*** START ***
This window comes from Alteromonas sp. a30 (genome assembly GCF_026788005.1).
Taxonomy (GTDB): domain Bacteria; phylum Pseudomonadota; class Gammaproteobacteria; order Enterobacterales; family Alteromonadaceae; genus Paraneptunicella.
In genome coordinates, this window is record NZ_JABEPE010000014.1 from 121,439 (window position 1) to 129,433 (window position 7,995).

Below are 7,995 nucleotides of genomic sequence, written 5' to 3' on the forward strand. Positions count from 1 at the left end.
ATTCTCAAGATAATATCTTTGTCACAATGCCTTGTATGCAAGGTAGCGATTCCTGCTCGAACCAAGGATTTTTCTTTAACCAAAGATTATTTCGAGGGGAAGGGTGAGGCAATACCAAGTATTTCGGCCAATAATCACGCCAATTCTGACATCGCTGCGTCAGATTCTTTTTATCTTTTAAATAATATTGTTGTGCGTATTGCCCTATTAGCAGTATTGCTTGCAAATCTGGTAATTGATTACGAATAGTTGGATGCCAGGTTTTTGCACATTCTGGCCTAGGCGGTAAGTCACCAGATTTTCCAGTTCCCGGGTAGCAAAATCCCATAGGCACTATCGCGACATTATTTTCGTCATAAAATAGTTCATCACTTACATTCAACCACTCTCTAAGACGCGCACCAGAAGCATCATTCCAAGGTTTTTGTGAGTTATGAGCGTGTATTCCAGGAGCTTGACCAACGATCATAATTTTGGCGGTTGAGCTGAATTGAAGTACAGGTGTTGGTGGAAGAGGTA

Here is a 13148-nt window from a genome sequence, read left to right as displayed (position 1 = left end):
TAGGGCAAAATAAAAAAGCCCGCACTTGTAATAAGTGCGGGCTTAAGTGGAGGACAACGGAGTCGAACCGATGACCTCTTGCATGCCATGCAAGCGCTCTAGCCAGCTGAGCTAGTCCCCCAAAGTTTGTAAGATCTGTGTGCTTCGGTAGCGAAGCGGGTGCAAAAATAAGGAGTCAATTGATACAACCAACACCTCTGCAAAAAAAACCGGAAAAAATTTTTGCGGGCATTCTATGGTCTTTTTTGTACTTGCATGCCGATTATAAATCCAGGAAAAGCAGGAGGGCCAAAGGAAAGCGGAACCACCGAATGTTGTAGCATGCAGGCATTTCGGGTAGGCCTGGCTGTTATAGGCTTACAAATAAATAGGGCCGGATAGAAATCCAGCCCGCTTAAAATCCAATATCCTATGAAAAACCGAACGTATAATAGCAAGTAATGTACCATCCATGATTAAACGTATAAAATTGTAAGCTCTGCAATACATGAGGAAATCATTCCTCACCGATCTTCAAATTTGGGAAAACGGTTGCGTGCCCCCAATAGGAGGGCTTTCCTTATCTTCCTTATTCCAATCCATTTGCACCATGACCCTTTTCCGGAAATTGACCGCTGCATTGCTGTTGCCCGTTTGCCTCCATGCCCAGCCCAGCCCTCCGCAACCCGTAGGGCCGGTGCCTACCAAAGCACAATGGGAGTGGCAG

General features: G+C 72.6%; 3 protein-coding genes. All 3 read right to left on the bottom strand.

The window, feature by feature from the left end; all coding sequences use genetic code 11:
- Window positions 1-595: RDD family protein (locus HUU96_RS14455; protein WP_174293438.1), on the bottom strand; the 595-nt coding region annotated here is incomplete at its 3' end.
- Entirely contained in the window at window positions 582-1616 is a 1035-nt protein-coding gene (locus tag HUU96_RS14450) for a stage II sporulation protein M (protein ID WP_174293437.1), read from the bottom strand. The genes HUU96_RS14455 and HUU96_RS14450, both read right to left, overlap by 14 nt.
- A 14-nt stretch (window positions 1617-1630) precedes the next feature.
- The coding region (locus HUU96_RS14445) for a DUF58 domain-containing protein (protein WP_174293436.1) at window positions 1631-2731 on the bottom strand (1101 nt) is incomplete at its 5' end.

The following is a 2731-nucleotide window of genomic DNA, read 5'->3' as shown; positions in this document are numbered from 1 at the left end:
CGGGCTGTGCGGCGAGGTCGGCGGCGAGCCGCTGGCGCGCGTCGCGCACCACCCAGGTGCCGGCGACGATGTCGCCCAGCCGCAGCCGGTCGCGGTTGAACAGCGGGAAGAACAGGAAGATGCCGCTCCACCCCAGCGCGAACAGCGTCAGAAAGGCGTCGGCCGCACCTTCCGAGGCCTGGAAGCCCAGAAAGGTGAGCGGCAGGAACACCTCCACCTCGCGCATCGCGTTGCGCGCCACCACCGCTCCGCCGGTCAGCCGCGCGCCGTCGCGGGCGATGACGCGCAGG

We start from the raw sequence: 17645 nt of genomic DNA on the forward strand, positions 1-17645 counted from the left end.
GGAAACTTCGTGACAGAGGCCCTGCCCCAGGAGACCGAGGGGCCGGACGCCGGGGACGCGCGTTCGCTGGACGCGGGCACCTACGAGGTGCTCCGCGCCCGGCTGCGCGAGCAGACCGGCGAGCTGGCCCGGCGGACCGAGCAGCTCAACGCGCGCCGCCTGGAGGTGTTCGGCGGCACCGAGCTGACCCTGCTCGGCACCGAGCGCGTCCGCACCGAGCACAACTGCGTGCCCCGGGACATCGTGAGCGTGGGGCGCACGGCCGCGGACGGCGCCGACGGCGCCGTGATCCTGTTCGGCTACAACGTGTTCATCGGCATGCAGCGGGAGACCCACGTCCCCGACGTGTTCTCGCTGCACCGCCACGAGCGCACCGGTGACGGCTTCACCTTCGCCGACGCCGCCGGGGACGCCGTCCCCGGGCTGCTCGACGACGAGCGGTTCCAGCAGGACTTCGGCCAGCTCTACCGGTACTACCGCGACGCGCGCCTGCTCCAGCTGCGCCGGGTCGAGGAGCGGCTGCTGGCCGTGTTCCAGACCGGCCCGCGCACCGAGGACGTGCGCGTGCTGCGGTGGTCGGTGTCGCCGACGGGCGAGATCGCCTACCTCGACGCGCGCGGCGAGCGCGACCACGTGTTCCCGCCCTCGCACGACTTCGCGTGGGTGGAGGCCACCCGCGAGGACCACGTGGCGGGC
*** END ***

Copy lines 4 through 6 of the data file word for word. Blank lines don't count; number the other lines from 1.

Below are 7,995 nucleotides of genomic sequence, written 5' to 3' on the forward strand. Positions count from 1 at the left end.
ATTCTCAAGATAATATCTTTGTCACAATGCCTTGTATGCAAGGTAGCGATTCCTGCTCGAACCAAGGATTTTTCTTTAACCAAAGATTATTTCGAGGGGAAGGGTGAGGCAATACCAAGTATTTCGGCCAATAATCACGCCAATTCTGACATCGCTGCGTCAGATTCTTTTTATCTTTTAAATAATATTGTTGTGCGTATTGCCCTATTAGCAGTATTGCTTGCAAATCTGGTAATTGATTACGAATAGTTGGATGCCAGGTTTTTGCACATTCTGGCCTAGGCGGTAAGTCACCAGATTTTCCAGTTCCCGGGTAGCAAAATCCCATAGGCACTATCGCGACATTATTTTCGTCATAAAATAGTTCATCACTTACATTCAACCACTCTCTAAGACGCGCACCAGAAGCATCATTCCAAGGTTTTTGTGAGTTATGAGCGTGTATTCCAGGAGCTTGACCAACGATCATAATTTTGGCGGTTGAGCTGAATTGAAGTACAGGTGTTGGTGGAAGAGGTA

Here is a 13148-nt window from a genome sequence, read left to right as displayed (position 1 = left end):